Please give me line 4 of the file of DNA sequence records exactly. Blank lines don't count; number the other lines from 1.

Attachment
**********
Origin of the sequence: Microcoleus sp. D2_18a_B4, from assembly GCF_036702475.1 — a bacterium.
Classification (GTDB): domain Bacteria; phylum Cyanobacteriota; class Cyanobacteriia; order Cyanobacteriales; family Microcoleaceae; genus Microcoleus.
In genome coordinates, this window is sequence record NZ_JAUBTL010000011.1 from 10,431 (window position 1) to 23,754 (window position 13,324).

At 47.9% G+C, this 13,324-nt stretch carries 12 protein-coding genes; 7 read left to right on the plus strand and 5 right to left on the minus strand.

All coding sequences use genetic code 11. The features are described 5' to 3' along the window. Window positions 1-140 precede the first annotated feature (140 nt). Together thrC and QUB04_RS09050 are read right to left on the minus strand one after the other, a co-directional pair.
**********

At 47.9% G+C, this 13,324-nt stretch carries 12 protein-coding genes; 7 read left to right on the plus strand and 5 right to left on the minus strand.